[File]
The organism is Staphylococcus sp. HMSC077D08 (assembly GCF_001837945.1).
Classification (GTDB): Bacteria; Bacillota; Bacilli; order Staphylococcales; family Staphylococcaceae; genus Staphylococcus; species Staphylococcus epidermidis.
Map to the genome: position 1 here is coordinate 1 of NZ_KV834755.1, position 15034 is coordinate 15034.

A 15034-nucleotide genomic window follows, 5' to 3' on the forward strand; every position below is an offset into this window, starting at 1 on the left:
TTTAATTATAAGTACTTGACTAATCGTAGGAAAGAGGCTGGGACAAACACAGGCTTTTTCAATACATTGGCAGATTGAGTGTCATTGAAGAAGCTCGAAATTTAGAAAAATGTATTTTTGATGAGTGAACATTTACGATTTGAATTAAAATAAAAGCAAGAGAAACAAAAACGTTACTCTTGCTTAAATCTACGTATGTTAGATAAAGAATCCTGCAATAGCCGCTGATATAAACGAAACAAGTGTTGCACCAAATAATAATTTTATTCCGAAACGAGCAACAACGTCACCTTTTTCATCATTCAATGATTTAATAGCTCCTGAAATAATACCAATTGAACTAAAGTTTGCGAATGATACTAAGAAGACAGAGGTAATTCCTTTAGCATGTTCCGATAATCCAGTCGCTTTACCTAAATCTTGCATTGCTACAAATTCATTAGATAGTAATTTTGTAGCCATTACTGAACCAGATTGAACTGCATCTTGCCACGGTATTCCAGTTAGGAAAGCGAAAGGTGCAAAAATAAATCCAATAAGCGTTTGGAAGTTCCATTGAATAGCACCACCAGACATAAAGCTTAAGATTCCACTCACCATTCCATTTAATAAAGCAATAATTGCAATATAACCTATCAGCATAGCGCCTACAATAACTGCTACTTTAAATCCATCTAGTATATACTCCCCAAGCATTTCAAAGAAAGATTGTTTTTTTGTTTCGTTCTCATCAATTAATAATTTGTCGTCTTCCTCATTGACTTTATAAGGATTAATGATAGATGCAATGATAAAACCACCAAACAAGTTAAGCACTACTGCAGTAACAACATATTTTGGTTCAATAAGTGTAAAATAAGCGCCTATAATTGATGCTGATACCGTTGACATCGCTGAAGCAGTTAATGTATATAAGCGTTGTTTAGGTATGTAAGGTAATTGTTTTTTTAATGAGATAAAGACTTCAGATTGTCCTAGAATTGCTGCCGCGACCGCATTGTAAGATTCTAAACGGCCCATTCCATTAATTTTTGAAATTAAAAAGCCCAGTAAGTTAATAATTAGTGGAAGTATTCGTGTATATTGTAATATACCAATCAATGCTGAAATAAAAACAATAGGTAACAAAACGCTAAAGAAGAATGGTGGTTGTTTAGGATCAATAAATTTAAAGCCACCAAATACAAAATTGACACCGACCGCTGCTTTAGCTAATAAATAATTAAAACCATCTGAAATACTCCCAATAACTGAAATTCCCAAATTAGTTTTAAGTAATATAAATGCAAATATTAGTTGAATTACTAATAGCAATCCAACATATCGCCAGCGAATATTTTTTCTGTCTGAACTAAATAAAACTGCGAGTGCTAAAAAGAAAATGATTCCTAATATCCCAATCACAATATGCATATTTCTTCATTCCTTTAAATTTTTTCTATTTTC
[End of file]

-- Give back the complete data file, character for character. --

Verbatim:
The organism is Staphylococcus sp. HMSC077D08 (assembly GCF_001837945.1).
Classification (GTDB): Bacteria; Bacillota; Bacilli; order Staphylococcales; family Staphylococcaceae; genus Staphylococcus; species Staphylococcus epidermidis.
Map to the genome: position 1 here is coordinate 1 of NZ_KV834755.1, position 15034 is coordinate 15034.

A 15034-nucleotide genomic window follows, 5' to 3' on the forward strand; every position below is an offset into this window, starting at 1 on the left:
TTTAATTATAAGTACTTGACTAATCGTAGGAAAGAGGCTGGGACAAACACAGGCTTTTTCAATACATTGGCAGATTGAGTGTCATTGAAGAAGCTCGAAATTTAGAAAAATGTATTTTTGATGAGTGAACATTTACGATTTGAATTAAAATAAAAGCAAGAGAAACAAAAACGTTACTCTTGCTTAAATCTACGTATGTTAGATAAAGAATCCTGCAATAGCCGCTGATATAAACGAAACAAGTGTTGCACCAAATAATAATTTTATTCCGAAACGAGCAACAACGTCACCTTTTTCATCATTCAATGATTTAATAGCTCCTGAAATAATACCAATTGAACTAAAGTTTGCGAATGATACTAAGAAGACAGAGGTAATTCCTTTAGCATGTTCCGATAATCCAGTCGCTTTACCTAAATCTTGCATTGCTACAAATTCATTAGATAGTAATTTTGTAGCCATTACTGAACCAGATTGAACTGCATCTTGCCACGGTATTCCAGTTAGGAAAGCGAAAGGTGCAAAAATAAATCCAATAAGCGTTTGGAAGTTCCATTGAATAGCACCACCAGACATAAAGCTTAAGATTCCACTCACCATTCCATTTAATAAAGCAATAATTGCAATATAACCTATCAGCATAGCGCCTACAATAACTGCTACTTTAAATCCATCTAGTATATACTCCCCAAGCATTTCAAAGAAAGATTGTTTTTTTGTTTCGTTCTCATCAATTAATAATTTGTCGTCTTCCTCATTGACTTTATAAGGATTAATGATAGATGCAATGATAAAACCACCAAACAAGTTAAGCACTACTGCAGTAACAACATATTTTGGTTCAATAAGTGTAAAATAAGCGCCTATAATTGATGCTGATACCGTTGACATCGCTGAAGCAGTTAATGTATATAAGCGTTGTTTAGGTATGTAAGGTAATTGTTTTTTTAATGAGATAAAGACTTCAGATTGTCCTAGAATTGCTGCCGCGACCGCATTGTAAGATTCTAAACGGCCCATTCCATTAATTTTTGAAATTAAAAAGCCCAGTAAGTTAATAATTAGTGGAAGTATTCGTGTATATTGTAATATACCAATCAATGCTGAAATAAAAACAATAGGTAACAAAACGCTAAAGAAGAATGGTGGTTGTTTAGGATCAATAAATTTAAAGCCACCAAATACAAAATTGACACCGACCGCTGCTTTAGCTAATAAATAATTAAAACCATCTGAAATACTCCCAATAACTGAAATTCCCAAATTAGTTTTAAGTAATATAAATGCAAATATTAGTTGAATTACTAATAGCAATCCAACATATCGCCAGCGAATATTTTTTCTGTCTGAACTAAATAAAACTGCGAGTGCTAAAAAGAAAATGATTCCTAATATCCCAATCACAATATGCATATTTCTTCATTCCTTTAAATTTTTTCTATTTTC